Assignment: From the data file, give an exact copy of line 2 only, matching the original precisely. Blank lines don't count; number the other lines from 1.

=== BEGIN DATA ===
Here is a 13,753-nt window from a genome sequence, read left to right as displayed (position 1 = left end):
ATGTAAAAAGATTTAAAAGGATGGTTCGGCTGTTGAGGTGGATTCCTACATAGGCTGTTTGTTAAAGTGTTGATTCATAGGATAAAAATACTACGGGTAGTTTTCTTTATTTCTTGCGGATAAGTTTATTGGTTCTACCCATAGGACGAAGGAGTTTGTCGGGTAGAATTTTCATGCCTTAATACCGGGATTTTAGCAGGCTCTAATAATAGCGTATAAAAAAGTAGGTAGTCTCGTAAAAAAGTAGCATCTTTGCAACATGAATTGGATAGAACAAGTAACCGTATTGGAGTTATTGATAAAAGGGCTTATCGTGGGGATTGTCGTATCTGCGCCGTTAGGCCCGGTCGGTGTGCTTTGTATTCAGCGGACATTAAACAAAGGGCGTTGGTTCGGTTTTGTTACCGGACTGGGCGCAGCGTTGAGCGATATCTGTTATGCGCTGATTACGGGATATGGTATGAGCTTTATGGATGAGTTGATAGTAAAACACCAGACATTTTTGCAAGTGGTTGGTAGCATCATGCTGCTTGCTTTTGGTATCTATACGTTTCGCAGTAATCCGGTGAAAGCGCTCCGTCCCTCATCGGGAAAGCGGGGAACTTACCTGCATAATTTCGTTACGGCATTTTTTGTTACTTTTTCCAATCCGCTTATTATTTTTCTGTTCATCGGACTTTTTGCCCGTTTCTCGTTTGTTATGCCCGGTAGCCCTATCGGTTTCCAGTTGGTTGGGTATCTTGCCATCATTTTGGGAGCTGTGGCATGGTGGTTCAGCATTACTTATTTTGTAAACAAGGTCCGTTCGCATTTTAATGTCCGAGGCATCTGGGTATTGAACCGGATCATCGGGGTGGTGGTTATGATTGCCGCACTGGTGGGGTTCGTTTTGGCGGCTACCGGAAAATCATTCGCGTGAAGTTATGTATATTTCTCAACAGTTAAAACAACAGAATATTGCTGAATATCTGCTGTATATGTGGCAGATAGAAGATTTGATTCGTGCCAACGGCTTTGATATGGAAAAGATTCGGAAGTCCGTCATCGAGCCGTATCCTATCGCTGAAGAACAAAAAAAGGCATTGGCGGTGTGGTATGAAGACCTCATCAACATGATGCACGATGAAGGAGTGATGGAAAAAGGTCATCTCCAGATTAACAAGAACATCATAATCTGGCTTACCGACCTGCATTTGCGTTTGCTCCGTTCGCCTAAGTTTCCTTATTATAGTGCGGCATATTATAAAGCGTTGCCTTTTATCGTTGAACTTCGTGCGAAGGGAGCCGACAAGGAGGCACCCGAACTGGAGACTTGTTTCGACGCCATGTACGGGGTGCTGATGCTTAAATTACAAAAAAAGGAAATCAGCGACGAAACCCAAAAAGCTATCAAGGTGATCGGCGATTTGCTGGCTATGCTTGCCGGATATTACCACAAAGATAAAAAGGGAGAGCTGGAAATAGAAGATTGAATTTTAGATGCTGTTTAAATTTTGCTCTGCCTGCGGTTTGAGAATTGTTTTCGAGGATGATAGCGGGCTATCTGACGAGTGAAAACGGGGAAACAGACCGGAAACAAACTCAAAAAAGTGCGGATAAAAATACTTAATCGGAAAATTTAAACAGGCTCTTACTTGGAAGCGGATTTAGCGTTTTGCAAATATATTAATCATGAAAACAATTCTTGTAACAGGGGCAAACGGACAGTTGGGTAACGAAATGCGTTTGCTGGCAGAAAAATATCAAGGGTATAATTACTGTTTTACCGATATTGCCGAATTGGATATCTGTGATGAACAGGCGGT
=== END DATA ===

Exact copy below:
ATGTAAAAAGATTTAAAAGGATGGTTCGGCTGTTGAGGTGGATTCCTACATAGGCTGTTTGTTAAAGTGTTGATTCATAGGATAAAAATACTACGGGTAGTTTTCTTTATTTCTTGCGGATAAGTTTATTGGTTCTACCCATAGGACGAAGGAGTTTGTCGGGTAGAATTTTCATGCCTTAATACCGGGATTTTAGCAGGCTCTAATAATAGCGTATAAAAAAGTAGGTAGTCTCGTAAAAAAGTAGCATCTTTGCAACATGAATTGGATAGAACAAGTAACCGTATTGGAGTTATTGATAAAAGGGCTTATCGTGGGGATTGTCGTATCTGCGCCGTTAGGCCCGGTCGGTGTGCTTTGTATTCAGCGGACATTAAACAAAGGGCGTTGGTTCGGTTTTGTTACCGGACTGGGCGCAGCGTTGAGCGATATCTGTTATGCGCTGATTACGGGATATGGTATGAGCTTTATGGATGAGTTGATAGTAAAACACCAGACATTTTTGCAAGTGGTTGGTAGCATCATGCTGCTTGCTTTTGGTATCTATACGTTTCGCAGTAATCCGGTGAAAGCGCTCCGTCCCTCATCGGGAAAGCGGGGAACTTACCTGCATAATTTCGTTACGGCATTTTTTGTTACTTTTTCCAATCCGCTTATTATTTTTCTGTTCATCGGACTTTTTGCCCGTTTCTCGTTTGTTATGCCCGGTAGCCCTATCGGTTTCCAGTTGGTTGGGTATCTTGCCATCATTTTGGGAGCTGTGGCATGGTGGTTCAGCATTACTTATTTTGTAAACAAGGTCCGTTCGCATTTTAATGTCCGAGGCATCTGGGTATTGAACCGGATCATCGGGGTGGTGGTTATGATTGCCGCACTGGTGGGGTTCGTTTTGGCGGCTACCGGAAAATCATTCGCGTGAAGTTATGTATATTTCTCAACAGTTAAAACAACAGAATATTGCTGAATATCTGCTGTATATGTGGCAGATAGAAGATTTGATTCGTGCCAACGGCTTTGATATGGAAAAGATTCGGAAGTCCGTCATCGAGCCGTATCCTATCGCTGAAGAACAAAAAAAGGCATTGGCGGTGTGGTATGAAGACCTCATCAACATGATGCACGATGAAGGAGTGATGGAAAAAGGTCATCTCCAGATTAACAAGAACATCATAATCTGGCTTACCGACCTGCATTTGCGTTTGCTCCGTTCGCCTAAGTTTCCTTATTATAGTGCGGCATATTATAAAGCGTTGCCTTTTATCGTTGAACTTCGTGCGAAGGGAGCCGACAAGGAGGCACCCGAACTGGAGACTTGTTTCGACGCCATGTACGGGGTGCTGATGCTTAAATTACAAAAAAAGGAAATCAGCGACGAAACCCAAAAAGCTATCAAGGTGATCGGCGATTTGCTGGCTATGCTTGCCGGATATTACCACAAAGATAAAAAGGGAGAGCTGGAAATAGAAGATTGAATTTTAGATGCTGTTTAAATTTTGCTCTGCCTGCGGTTTGAGAATTGTTTTCGAGGATGATAGCGGGCTATCTGACGAGTGAAAACGGGGAAACAGACCGGAAACAAACTCAAAAAAGTGCGGATAAAAATACTTAATCGGAAAATTTAAACAGGCTCTTACTTGGAAGCGGATTTAGCGTTTTGCAAATATATTAATCATGAAAACAATTCTTGTAACAGGGGCAAACGGACAGTTGGGTAACGAAATGCGTTTGCTGGCAGAAAAATATCAAGGGTATAATTACTGTTTTACCGATATTGCCGAATTGGATATCTGTGATGAACAGGCGGT